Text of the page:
This is our moment… but we need 100 MPs to make it perfect. Ask yours to help now: www.crisis.org.uk/nooneturnedaway-fb
We are at a critical point for the No One Turned Away campaign and now, more than ever, we need your help.
Thanks to your campaigning so far, on Friday 28 October MPs will have their first debate on the Homelessness Reduction Bill. If successfully passed through Parliament, it will stop homeless people being turned away when they approach their council for help.
This will only happen with your support – please email your MP now: www.crisis.org.uk/nooneturnedaway-fb
Unless 100 or more MPs attend this first debate, parliamentary rules mean that just one MP will be able to kill the bill. And because most MPs work in their constituencies on Fridays, getting more than 100 to stay on at Parliament to attend will be really tough.
But with your help we can do it.
Email your MP and ask them to attend the debate and support this vital bill. If they know their constituents want them to back this then they will be more likely to stay in Westminster.
My letter to Ben Bradshaw MP
I am writing as a constituent and a Crisis campaigner to ask you to attend the second reading debate for the Homelessness Reduction Bill, which is taking place on 28 October.
Crisis is also planning an inspiring event the night before the debate, 27 October, and they will be in touch soon with more details. Please also attend and encourage colleagues to as well.
This private member’s bill is sponsored by Bob Blackman and supported by the Communities and Local Government Select Committee, which has recently published a major report on homelessness. Many of the measures the bill contains are Labour Party policy. http://www.publications.parliament.uk/pa/cm201617/cmselect/cmcomloc/40/4002.htm?utm_source=40&utm_medium=fullbullet&utm_campaign=modulereports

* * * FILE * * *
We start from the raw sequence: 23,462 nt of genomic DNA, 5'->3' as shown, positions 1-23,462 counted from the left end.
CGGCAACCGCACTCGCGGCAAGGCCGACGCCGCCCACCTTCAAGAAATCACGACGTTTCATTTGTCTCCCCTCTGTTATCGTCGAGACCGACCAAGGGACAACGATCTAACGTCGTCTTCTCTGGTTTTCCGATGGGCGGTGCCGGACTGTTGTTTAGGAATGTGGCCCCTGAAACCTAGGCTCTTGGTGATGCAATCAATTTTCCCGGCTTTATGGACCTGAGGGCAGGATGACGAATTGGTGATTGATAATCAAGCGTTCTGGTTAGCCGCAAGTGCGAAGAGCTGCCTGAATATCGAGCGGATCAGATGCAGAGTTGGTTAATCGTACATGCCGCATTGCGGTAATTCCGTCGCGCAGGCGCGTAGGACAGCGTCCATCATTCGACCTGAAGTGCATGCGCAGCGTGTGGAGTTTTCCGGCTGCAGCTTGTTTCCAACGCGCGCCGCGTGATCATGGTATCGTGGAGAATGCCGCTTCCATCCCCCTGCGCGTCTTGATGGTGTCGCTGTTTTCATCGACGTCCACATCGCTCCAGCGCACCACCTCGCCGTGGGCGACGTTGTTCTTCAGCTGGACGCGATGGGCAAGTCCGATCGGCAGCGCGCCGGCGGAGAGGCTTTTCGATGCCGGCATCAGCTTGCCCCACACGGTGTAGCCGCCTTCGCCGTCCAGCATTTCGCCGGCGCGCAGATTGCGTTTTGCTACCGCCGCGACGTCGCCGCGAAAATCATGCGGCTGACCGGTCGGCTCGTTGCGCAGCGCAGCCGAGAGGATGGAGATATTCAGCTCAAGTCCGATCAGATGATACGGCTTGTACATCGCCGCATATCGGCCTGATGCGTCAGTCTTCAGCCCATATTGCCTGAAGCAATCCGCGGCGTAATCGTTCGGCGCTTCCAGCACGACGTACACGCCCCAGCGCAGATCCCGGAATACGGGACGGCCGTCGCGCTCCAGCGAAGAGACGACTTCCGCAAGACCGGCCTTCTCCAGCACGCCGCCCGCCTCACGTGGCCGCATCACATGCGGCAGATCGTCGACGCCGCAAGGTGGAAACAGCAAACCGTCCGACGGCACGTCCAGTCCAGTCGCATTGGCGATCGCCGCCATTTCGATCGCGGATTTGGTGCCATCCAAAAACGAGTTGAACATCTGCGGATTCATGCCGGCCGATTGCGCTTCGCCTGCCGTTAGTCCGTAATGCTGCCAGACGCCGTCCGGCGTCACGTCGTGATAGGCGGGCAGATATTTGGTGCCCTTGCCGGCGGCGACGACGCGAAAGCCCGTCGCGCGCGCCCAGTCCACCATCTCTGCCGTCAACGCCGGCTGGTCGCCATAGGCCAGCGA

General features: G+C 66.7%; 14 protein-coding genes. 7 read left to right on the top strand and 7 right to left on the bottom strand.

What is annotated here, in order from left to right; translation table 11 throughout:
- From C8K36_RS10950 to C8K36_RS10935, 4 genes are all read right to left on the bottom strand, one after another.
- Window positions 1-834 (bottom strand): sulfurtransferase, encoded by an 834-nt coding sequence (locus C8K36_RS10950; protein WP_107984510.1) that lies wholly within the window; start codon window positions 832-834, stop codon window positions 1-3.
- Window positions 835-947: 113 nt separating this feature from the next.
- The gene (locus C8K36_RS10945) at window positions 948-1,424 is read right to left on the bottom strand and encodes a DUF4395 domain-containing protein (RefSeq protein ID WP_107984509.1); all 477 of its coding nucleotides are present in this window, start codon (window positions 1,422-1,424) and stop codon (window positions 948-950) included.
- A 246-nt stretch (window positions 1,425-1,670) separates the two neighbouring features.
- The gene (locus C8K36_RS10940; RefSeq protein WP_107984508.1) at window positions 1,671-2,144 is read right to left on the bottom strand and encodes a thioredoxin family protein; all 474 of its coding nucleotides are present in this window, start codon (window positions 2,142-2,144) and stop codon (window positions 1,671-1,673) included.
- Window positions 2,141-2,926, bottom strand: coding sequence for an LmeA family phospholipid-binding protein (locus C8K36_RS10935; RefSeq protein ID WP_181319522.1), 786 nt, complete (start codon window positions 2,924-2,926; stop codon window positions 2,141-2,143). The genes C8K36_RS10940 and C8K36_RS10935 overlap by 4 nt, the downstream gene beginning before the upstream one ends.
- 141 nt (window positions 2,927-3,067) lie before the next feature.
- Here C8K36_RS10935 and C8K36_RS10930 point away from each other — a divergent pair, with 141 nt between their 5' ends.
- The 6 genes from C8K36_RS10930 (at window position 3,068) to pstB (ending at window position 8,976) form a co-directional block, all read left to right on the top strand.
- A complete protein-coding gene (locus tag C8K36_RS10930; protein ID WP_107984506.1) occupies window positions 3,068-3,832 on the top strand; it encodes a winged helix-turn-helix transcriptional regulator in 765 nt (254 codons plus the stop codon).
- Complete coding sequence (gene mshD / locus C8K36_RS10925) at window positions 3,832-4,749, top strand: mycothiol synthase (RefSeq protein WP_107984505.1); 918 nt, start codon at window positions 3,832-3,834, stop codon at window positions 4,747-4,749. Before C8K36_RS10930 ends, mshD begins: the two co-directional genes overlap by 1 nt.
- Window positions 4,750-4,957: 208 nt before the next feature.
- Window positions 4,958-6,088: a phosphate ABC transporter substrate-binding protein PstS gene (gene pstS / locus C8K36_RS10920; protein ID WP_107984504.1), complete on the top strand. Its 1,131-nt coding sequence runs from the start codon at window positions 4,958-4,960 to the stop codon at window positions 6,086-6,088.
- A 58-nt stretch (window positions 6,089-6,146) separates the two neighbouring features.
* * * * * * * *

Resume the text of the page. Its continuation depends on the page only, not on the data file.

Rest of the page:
Currently, many homeless people are not considered a “priority” under the law, meaning that they are often turned away with little or no help when they approach their local council. As well as the devastating personal impact that this can have, failing to intervene early to prevent and solve homelessness is a poor use of public resources.
Scotland and Wales have already reformed their homelessness legislation, so this is a vital chance for England to catch up. The measures in the bill will have a firm foundation in the lessons from other parts of Britain and in the findings of a panel of experts with backgrounds in local government, charities, academia and housing law, who have recommended reforms (www.crisis.org.uk/expertpanelreport).
It is welcome that the Government has recognised the problems caused by the lack of help available to many homeless people and is “considering options including legislation”. But, as you will be aware, there is a risk that if fewer than 100 MPs attend the debate then the bill could be talked out.
I understand that MPs often use Fridays for constituency work but given the importance of this issue and the real chance it has of success I very much hope you will be able to attend the debate – please do let me know if you intend to do so.